Tuesday, October 16, 2012

Valuing Thinness Over Health

Content note: weight talk


So I've been sick. I'm doing better today, but Sunday night through Monday afternoon was hell on earth for me. I'm pretty sure it was food poisoning.

Like I said, I'm feeling a lot better now, but after surviving my body purging every single thing in it for 24 hours, I got to thinking about how in moments like this, the temptation is to crack a joke about how I should be happy that I lost weight*. Even after all the work I have done to be more body positive and self accepting, that thought slips in my head. But then I check myself, because, let me assure you, there is absolutely NO silver lining to the experience of those 24 hours.

So often when a fat person looses weight--even under very unhealthy circumstances--s/he is applauded. Like this submission at the This is Thin Privilege blog: "Thin privilege is chronic vomiting and sudden weight loss (30 lbs) being treated like a good thing by your primary care physician." Experiences of this nature are all too common. Often when people develop eating disorders, the verbal affirmations they receive at their initial weight loss act as reinforcements of their unhealthy behaviors.

Jasmine Peterson at Gender Focus shares a similar story:
In recent months, I have been under a tremendous amount of stress, so much so that I had been unable to eat or sleep, and I turned to some pretty maladaptive coping mechanisms. During this period, I lost a great deal of weight. It wasn’t intentional, and it wasn’t desired. It was merely a side effect of the intense stress I was under. It is a signifier of my distress; it is not a signifier of beauty or health. 
What I began to notice, however, was that people were making a lot of comments about my weight loss, and my appearance. Their valuations of my body were positive; they were reinforcing my unhealthy weight loss through their positive comments about my body: “You’re so skinny” or “You look so good”. And even when I explained how this weight loss came about, people would make comments like “Well depression looks good on you” or “I wish I had what you had”.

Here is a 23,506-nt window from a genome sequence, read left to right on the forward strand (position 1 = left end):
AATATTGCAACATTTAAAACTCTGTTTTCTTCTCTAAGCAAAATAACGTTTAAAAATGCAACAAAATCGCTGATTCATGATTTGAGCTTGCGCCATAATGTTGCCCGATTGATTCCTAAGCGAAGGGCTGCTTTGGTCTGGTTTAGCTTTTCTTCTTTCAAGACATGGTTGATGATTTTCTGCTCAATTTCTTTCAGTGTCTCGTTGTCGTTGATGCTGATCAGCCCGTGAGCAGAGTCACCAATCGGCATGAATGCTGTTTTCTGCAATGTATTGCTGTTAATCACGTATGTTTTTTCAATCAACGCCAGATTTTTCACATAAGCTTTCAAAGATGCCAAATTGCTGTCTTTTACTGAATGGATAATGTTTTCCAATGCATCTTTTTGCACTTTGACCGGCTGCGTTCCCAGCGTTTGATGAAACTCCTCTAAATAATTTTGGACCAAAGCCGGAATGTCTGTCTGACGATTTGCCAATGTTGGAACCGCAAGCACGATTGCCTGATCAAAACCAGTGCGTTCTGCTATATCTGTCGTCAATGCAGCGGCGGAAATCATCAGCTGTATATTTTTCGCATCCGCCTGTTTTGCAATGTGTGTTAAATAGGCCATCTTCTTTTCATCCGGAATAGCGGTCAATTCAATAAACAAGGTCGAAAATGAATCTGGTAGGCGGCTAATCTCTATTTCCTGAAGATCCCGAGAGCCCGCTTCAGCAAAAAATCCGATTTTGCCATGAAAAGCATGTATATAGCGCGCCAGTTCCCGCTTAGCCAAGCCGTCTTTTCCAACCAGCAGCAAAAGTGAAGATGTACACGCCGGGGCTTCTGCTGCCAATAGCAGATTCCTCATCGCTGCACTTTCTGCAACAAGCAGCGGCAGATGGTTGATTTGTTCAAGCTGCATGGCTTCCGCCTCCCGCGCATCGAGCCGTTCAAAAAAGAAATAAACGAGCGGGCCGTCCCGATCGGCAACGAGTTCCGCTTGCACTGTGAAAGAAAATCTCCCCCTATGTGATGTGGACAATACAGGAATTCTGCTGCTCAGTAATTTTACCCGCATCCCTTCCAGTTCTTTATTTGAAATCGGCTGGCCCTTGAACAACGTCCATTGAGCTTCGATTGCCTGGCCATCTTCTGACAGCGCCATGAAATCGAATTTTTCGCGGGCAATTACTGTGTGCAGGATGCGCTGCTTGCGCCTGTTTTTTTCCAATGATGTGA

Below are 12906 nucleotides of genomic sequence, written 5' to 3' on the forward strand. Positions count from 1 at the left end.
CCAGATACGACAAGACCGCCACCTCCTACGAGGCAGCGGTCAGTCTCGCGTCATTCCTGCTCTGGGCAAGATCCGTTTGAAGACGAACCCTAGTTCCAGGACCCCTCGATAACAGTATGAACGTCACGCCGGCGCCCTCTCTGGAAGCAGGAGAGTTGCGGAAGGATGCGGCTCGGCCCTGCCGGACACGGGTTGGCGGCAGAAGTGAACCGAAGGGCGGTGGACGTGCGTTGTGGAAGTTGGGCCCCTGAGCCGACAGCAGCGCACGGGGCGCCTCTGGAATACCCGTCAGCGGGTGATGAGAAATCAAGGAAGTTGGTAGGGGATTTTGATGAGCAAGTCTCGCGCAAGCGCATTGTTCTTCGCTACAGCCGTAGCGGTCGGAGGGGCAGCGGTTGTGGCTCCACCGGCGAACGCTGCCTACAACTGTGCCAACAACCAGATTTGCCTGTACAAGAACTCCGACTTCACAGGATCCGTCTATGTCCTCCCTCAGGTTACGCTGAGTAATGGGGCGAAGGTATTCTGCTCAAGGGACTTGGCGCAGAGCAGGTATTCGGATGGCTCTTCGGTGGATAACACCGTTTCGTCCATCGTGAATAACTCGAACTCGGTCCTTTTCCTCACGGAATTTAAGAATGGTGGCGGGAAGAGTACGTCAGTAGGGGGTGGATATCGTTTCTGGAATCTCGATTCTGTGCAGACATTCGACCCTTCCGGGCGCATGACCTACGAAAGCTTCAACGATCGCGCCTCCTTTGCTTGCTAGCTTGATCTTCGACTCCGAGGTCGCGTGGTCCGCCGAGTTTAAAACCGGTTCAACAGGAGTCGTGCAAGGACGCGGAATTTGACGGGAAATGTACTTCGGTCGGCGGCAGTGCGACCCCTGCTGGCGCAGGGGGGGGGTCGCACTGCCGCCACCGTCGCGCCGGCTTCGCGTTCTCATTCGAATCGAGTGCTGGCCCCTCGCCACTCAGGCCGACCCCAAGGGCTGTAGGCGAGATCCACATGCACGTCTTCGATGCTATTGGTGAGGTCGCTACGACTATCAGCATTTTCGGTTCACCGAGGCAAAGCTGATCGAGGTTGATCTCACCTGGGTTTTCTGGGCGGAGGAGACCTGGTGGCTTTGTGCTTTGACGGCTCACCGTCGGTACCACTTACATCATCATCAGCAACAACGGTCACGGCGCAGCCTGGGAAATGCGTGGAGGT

Did you see that? "I wish I had what you had" even when what thing is extremely unhealthy and dangerous. All in the name of thinness.

It's just a reminder that being skinny is the most important thing. Fat people are body and food policed under the guise that others are "just concerned about our health" but that whole facade falls away when a fat person gets sick and loses a few pounds. Suddenly the talk turns to how wonderful it is that we slimmed down through the illness. What happened to health?

It's a disturbing trend and a reminder that using weight as a short hand for health can be not only inaccurate but also be very dangerous. 

*This is an assumption on my part. I've long scorned scales.


  1. I had that experience when I developed an eating disorder (though at the time I thought it was a "diet and fitness plan") and got tons of compliments on my looks, yeah, but just as many on my "will power & discipline." There really is a warped perception that eating disorders are manifestations of supreme self-control, when they are actually diseases of the mind and body (more fatal than any other mental illness, btw!) that take over your entire life. The disease has the control, not the person. But I still all the time hear people saying "I would kill to have the kind of will power it takes to be anorexic," and they're not even joking. They actually think they want an eating disorder.

  2. What bugs me is how this means that there's tons of advice on how to lose weight in (hopefully) healthy ways, but it's rather difficult to find advice on how to gain weight in healthy ways. "Healthy eating" usually translates to "nutritious with few calories", so while we all know what are unhealthy ways to gain weight are, if you're looking for good HIGH calories food, good luck. My usual body weight is pretty low, so when I get sick for any period of time I can drop into worrisome territory quite easily, and it's hard to know how to get myself back where I want to be without relying on junk food because I mentally associate everything else with weight loss.

    And yeah, totally can't complain to my friends about it--not the female ones anyways--because they're all looking to lose weight and if nothing else I don't want to feel like I'm rubbing it in their faces.


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